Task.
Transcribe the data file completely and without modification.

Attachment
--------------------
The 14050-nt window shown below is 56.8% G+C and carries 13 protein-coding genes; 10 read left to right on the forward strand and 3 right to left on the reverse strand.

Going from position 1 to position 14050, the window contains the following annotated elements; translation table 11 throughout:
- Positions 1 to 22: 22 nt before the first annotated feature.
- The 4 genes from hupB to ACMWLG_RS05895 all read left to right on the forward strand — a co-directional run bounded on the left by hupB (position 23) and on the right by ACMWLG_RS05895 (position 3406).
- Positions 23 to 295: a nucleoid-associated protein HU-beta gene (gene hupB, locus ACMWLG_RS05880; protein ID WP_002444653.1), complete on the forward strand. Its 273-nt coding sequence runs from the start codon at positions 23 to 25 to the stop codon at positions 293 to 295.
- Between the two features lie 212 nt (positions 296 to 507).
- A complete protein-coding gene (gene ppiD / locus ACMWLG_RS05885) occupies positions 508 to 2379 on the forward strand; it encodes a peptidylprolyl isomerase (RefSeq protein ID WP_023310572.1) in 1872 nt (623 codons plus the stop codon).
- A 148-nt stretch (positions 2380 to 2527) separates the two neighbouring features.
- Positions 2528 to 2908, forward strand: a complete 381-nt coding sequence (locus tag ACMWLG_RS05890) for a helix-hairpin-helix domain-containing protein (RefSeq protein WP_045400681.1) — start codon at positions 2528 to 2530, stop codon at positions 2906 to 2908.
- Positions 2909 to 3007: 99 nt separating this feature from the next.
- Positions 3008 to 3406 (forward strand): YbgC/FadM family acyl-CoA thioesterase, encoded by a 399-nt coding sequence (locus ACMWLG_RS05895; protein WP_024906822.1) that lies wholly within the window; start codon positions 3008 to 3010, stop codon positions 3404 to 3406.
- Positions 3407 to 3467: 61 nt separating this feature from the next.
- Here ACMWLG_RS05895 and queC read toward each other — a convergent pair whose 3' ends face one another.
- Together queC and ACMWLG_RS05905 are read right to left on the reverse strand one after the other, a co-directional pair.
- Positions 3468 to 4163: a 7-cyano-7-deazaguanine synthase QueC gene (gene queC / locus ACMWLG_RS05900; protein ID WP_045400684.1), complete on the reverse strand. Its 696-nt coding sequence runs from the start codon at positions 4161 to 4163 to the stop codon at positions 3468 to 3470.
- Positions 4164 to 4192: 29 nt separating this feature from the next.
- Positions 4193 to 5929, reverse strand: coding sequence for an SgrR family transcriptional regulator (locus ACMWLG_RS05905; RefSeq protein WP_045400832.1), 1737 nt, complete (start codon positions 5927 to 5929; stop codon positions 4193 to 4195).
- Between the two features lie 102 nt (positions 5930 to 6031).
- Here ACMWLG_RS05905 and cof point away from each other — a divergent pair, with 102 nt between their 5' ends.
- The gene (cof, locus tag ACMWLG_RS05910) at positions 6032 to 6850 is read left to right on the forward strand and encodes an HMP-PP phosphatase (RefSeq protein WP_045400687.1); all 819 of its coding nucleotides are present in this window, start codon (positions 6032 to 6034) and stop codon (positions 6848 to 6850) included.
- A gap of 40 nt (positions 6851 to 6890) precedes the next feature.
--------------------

The 14050-nt window shown below is 56.8% G+C and carries 13 protein-coding genes; 10 read left to right on the forward strand and 3 right to left on the reverse strand.

Going from position 1 to position 14050, the window contains the following annotated elements; translation table 11 throughout:
- Positions 1 to 22: 22 nt before the first annotated feature.
- The 4 genes from hupB to ACMWLG_RS05895 all read left to right on the forward strand — a co-directional run bounded on the left by hupB (position 23) and on the right by ACMWLG_RS05895 (position 3406).
- Positions 23 to 295: a nucleoid-associated protein HU-beta gene (gene hupB, locus ACMWLG_RS05880; protein ID WP_002444653.1), complete on the forward strand. Its 273-nt coding sequence runs from the start codon at positions 23 to 25 to the stop codon at positions 293 to 295.
- Between the two features lie 212 nt (positions 296 to 507).
- A complete protein-coding gene (gene ppiD / locus ACMWLG_RS05885) occupies positions 508 to 2379 on the forward strand; it encodes a peptidylprolyl isomerase (RefSeq protein ID WP_023310572.1) in 1872 nt (623 codons plus the stop codon).
- A 148-nt stretch (positions 2380 to 2527) separates the two neighbouring features.
- Positions 2528 to 2908, forward strand: a complete 381-nt coding sequence (locus tag ACMWLG_RS05890) for a helix-hairpin-helix domain-containing protein (RefSeq protein WP_045400681.1) — start codon at positions 2528 to 2530, stop codon at positions 2906 to 2908.
- Positions 2909 to 3007: 99 nt separating this feature from the next.
- Positions 3008 to 3406 (forward strand): YbgC/FadM family acyl-CoA thioesterase, encoded by a 399-nt coding sequence (locus ACMWLG_RS05895; protein WP_024906822.1) that lies wholly within the window; start codon positions 3008 to 3010, stop codon positions 3404 to 3406.
- Positions 3407 to 3467: 61 nt separating this feature from the next.
- Here ACMWLG_RS05895 and queC read toward each other — a convergent pair whose 3' ends face one another.
- Together queC and ACMWLG_RS05905 are read right to left on the reverse strand one after the other, a co-directional pair.
- Positions 3468 to 4163: a 7-cyano-7-deazaguanine synthase QueC gene (gene queC / locus ACMWLG_RS05900; protein ID WP_045400684.1), complete on the reverse strand. Its 696-nt coding sequence runs from the start codon at positions 4161 to 4163 to the stop codon at positions 3468 to 3470.
- Positions 4164 to 4192: 29 nt separating this feature from the next.
- Positions 4193 to 5929, reverse strand: coding sequence for an SgrR family transcriptional regulator (locus ACMWLG_RS05905; RefSeq protein WP_045400832.1), 1737 nt, complete (start codon positions 5927 to 5929; stop codon positions 4193 to 4195).
- Between the two features lie 102 nt (positions 5930 to 6031).
- Here ACMWLG_RS05905 and cof point away from each other — a divergent pair, with 102 nt between their 5' ends.
- The gene (cof, locus tag ACMWLG_RS05910) at positions 6032 to 6850 is read left to right on the forward strand and encodes an HMP-PP phosphatase (RefSeq protein WP_045400687.1); all 819 of its coding nucleotides are present in this window, start codon (positions 6032 to 6034) and stop codon (positions 6848 to 6850) included.
- A gap of 40 nt (positions 6851 to 6890) precedes the next feature.